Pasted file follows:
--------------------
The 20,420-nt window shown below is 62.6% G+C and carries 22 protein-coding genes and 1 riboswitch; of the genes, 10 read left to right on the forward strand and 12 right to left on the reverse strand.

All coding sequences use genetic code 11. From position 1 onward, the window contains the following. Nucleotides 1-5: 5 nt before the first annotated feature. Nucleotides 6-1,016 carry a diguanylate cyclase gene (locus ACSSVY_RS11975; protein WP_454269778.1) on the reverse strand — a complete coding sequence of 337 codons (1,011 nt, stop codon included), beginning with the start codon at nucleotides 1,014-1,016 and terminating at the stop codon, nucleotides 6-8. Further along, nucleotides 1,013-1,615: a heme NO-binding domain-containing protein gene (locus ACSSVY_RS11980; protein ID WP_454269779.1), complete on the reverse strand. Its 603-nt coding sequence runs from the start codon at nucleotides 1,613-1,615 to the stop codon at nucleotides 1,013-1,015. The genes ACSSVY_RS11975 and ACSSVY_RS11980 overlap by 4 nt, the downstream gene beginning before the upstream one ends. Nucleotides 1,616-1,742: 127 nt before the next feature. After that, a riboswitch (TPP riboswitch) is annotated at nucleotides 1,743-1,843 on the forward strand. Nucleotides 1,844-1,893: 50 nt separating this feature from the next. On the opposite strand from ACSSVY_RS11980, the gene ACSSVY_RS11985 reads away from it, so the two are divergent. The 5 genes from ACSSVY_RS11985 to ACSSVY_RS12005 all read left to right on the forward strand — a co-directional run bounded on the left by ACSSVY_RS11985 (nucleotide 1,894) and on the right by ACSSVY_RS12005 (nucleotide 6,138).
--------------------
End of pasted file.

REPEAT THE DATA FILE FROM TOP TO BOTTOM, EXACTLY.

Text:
The 20,420-nt window shown below is 62.6% G+C and carries 22 protein-coding genes and 1 riboswitch; of the genes, 10 read left to right on the forward strand and 12 right to left on the reverse strand.

All coding sequences use genetic code 11. From position 1 onward, the window contains the following. Nucleotides 1-5: 5 nt before the first annotated feature. Nucleotides 6-1,016 carry a diguanylate cyclase gene (locus ACSSVY_RS11975; protein WP_454269778.1) on the reverse strand — a complete coding sequence of 337 codons (1,011 nt, stop codon included), beginning with the start codon at nucleotides 1,014-1,016 and terminating at the stop codon, nucleotides 6-8. Further along, nucleotides 1,013-1,615: a heme NO-binding domain-containing protein gene (locus ACSSVY_RS11980; protein ID WP_454269779.1), complete on the reverse strand. Its 603-nt coding sequence runs from the start codon at nucleotides 1,613-1,615 to the stop codon at nucleotides 1,013-1,015. The genes ACSSVY_RS11975 and ACSSVY_RS11980 overlap by 4 nt, the downstream gene beginning before the upstream one ends. Nucleotides 1,616-1,742: 127 nt before the next feature. After that, a riboswitch (TPP riboswitch) is annotated at nucleotides 1,743-1,843 on the forward strand. Nucleotides 1,844-1,893: 50 nt separating this feature from the next. On the opposite strand from ACSSVY_RS11980, the gene ACSSVY_RS11985 reads away from it, so the two are divergent. The 5 genes from ACSSVY_RS11985 to ACSSVY_RS12005 all read left to right on the forward strand — a co-directional run bounded on the left by ACSSVY_RS11985 (nucleotide 1,894) and on the right by ACSSVY_RS12005 (nucleotide 6,138).